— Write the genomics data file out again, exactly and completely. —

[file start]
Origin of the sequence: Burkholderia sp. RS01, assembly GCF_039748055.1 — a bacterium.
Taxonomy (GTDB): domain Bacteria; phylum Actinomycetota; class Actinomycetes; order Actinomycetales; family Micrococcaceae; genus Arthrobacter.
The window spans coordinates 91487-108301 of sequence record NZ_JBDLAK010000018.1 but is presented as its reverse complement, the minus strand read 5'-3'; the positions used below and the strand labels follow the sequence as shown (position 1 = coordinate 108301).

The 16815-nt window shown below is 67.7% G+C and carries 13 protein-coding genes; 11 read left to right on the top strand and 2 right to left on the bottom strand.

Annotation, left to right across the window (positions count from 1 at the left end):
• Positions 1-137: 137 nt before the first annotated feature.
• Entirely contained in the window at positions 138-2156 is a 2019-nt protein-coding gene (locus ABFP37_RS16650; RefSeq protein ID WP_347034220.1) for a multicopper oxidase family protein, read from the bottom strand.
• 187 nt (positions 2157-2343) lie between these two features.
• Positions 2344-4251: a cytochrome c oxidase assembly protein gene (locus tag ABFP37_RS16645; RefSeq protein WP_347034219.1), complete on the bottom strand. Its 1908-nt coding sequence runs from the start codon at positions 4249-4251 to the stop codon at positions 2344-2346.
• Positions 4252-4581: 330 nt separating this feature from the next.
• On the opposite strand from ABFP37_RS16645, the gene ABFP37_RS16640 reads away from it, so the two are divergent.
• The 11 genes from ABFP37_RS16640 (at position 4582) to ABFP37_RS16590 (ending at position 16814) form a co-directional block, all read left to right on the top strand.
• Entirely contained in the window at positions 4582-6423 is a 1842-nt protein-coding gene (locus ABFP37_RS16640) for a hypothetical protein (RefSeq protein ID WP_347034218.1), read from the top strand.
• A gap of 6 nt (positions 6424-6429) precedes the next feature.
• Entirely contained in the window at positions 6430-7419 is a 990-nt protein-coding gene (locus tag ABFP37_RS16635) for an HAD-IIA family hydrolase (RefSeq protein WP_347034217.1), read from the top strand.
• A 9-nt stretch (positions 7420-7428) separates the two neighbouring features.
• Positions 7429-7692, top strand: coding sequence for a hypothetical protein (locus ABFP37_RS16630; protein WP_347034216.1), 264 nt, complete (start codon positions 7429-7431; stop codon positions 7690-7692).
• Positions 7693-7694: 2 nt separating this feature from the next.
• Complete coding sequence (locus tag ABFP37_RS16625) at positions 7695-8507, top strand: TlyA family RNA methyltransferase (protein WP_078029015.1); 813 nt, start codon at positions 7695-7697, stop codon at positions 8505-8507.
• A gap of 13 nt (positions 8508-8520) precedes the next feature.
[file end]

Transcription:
Origin of the sequence: Burkholderia sp. RS01, assembly GCF_039748055.1 — a bacterium.
Taxonomy (GTDB): domain Bacteria; phylum Actinomycetota; class Actinomycetes; order Actinomycetales; family Micrococcaceae; genus Arthrobacter.
The window spans coordinates 91487-108301 of sequence record NZ_JBDLAK010000018.1 but is presented as its reverse complement, the minus strand read 5'-3'; the positions used below and the strand labels follow the sequence as shown (position 1 = coordinate 108301).

The 16815-nt window shown below is 67.7% G+C and carries 13 protein-coding genes; 11 read left to right on the top strand and 2 right to left on the bottom strand.

Annotation, left to right across the window (positions count from 1 at the left end):
• Positions 1-137: 137 nt before the first annotated feature.
• Entirely contained in the window at positions 138-2156 is a 2019-nt protein-coding gene (locus ABFP37_RS16650; RefSeq protein ID WP_347034220.1) for a multicopper oxidase family protein, read from the bottom strand.
• 187 nt (positions 2157-2343) lie between these two features.
• Positions 2344-4251: a cytochrome c oxidase assembly protein gene (locus tag ABFP37_RS16645; RefSeq protein WP_347034219.1), complete on the bottom strand. Its 1908-nt coding sequence runs from the start codon at positions 4249-4251 to the stop codon at positions 2344-2346.
• Positions 4252-4581: 330 nt separating this feature from the next.
• On the opposite strand from ABFP37_RS16645, the gene ABFP37_RS16640 reads away from it, so the two are divergent.
• The 11 genes from ABFP37_RS16640 (at position 4582) to ABFP37_RS16590 (ending at position 16814) form a co-directional block, all read left to right on the top strand.
• Entirely contained in the window at positions 4582-6423 is a 1842-nt protein-coding gene (locus ABFP37_RS16640) for a hypothetical protein (RefSeq protein ID WP_347034218.1), read from the top strand.
• A gap of 6 nt (positions 6424-6429) precedes the next feature.
• Entirely contained in the window at positions 6430-7419 is a 990-nt protein-coding gene (locus tag ABFP37_RS16635) for an HAD-IIA family hydrolase (RefSeq protein WP_347034217.1), read from the top strand.
• A 9-nt stretch (positions 7420-7428) separates the two neighbouring features.
• Positions 7429-7692, top strand: coding sequence for a hypothetical protein (locus ABFP37_RS16630; protein WP_347034216.1), 264 nt, complete (start codon positions 7429-7431; stop codon positions 7690-7692).
• Positions 7693-7694: 2 nt separating this feature from the next.
• Complete coding sequence (locus tag ABFP37_RS16625) at positions 7695-8507, top strand: TlyA family RNA methyltransferase (protein WP_078029015.1); 813 nt, start codon at positions 7695-7697, stop codon at positions 8505-8507.
• A gap of 13 nt (positions 8508-8520) precedes the next feature.